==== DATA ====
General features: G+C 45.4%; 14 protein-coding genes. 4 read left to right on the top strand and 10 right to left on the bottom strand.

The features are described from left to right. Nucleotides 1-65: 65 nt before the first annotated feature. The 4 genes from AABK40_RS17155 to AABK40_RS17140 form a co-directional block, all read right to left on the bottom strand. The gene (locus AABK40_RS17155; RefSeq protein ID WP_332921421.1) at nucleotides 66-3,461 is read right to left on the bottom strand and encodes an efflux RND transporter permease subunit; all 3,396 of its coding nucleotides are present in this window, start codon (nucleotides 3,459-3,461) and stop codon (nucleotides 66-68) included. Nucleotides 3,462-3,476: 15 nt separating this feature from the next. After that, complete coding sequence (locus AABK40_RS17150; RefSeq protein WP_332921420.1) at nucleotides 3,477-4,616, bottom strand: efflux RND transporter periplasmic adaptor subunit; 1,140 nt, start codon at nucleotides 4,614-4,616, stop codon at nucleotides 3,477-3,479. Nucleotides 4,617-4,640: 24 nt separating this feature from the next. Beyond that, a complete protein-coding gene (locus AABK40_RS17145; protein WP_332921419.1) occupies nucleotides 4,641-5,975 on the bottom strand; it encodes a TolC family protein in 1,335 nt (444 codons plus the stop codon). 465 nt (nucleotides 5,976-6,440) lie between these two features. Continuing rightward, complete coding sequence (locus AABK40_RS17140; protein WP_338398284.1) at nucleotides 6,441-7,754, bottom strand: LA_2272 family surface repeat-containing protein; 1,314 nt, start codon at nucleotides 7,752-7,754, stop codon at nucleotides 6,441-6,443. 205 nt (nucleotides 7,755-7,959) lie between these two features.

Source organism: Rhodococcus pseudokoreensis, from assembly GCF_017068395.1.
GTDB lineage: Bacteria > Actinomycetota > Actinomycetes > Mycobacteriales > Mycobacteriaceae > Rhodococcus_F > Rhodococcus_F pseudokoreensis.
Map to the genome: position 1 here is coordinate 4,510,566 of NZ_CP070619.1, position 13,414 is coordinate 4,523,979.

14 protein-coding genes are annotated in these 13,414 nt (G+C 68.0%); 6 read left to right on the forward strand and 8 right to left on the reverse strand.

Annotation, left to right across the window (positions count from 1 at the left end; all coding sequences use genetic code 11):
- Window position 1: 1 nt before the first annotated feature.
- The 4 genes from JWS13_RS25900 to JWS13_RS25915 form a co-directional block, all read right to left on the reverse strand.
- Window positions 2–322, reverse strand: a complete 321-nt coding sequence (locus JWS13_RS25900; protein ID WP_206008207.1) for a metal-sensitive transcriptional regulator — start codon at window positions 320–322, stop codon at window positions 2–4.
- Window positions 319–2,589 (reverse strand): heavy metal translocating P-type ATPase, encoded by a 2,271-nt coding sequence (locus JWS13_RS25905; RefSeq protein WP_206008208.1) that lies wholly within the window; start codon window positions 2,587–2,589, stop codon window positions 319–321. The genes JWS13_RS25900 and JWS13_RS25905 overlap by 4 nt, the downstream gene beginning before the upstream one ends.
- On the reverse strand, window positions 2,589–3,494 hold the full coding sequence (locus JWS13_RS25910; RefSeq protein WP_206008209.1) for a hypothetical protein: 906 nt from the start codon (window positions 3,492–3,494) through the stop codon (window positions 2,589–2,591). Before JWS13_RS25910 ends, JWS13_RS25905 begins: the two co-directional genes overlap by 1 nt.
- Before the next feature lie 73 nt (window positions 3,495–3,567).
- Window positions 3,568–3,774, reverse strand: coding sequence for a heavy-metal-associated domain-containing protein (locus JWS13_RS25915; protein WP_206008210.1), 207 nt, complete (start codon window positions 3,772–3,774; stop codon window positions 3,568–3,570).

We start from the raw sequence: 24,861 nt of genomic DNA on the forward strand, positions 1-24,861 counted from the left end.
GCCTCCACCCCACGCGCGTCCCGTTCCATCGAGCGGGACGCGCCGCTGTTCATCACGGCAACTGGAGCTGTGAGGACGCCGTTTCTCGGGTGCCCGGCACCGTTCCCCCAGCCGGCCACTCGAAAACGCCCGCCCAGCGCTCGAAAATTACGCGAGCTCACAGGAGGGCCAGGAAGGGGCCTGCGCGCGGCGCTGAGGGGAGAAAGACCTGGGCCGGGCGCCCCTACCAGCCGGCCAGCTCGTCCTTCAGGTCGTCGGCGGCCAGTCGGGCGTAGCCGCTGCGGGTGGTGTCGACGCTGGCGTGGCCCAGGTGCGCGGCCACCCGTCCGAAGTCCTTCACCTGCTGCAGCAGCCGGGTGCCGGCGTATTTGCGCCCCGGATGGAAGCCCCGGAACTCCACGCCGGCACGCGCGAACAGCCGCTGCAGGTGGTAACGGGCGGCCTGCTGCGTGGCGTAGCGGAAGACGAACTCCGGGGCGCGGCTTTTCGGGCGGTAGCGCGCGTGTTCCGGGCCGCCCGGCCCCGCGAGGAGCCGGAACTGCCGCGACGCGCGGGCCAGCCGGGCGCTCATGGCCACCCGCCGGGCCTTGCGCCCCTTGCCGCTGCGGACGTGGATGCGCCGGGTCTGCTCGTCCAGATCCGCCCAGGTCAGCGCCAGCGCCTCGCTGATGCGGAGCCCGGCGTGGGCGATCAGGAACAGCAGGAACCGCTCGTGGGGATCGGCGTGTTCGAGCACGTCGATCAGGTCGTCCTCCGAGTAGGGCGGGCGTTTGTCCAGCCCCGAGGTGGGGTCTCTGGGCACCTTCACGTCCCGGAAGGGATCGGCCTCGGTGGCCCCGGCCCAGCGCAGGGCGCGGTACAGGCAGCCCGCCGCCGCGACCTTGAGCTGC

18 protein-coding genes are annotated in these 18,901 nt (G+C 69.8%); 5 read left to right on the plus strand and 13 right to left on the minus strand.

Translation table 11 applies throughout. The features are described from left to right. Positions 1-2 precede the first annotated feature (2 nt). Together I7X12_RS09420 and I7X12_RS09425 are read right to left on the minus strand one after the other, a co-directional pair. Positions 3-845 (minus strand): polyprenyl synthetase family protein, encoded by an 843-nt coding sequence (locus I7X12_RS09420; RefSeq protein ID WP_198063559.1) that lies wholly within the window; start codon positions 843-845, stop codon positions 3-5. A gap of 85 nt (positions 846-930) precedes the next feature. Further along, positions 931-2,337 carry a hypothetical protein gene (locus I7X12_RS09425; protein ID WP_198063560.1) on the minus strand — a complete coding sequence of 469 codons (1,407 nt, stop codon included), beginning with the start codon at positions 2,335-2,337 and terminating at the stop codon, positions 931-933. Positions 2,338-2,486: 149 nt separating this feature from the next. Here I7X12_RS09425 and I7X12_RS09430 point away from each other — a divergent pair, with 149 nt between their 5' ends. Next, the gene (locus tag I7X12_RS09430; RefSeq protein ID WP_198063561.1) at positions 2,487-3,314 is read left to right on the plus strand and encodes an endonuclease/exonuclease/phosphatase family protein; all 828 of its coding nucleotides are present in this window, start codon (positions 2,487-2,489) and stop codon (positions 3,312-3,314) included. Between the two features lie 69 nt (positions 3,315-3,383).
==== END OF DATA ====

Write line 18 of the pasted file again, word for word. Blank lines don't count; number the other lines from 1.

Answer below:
Translation table 11 applies throughout. The features are described from left to right. Positions 1-2 precede the first annotated feature (2 nt). Together I7X12_RS09420 and I7X12_RS09425 are read right to left on the minus strand one after the other, a co-directional pair. Positions 3-845 (minus strand): polyprenyl synthetase family protein, encoded by an 843-nt coding sequence (locus I7X12_RS09420; RefSeq protein ID WP_198063559.1) that lies wholly within the window; start codon positions 843-845, stop codon positions 3-5. A gap of 85 nt (positions 846-930) precedes the next feature. Further along, positions 931-2,337 carry a hypothetical protein gene (locus I7X12_RS09425; protein ID WP_198063560.1) on the minus strand — a complete coding sequence of 469 codons (1,407 nt, stop codon included), beginning with the start codon at positions 2,335-2,337 and terminating at the stop codon, positions 931-933. Positions 2,338-2,486: 149 nt separating this feature from the next. Here I7X12_RS09425 and I7X12_RS09430 point away from each other — a divergent pair, with 149 nt between their 5' ends. Next, the gene (locus tag I7X12_RS09430; RefSeq protein ID WP_198063561.1) at positions 2,487-3,314 is read left to right on the plus strand and encodes an endonuclease/exonuclease/phosphatase family protein; all 828 of its coding nucleotides are present in this window, start codon (positions 2,487-2,489) and stop codon (positions 3,312-3,314) included. Between the two features lie 69 nt (positions 3,315-3,383).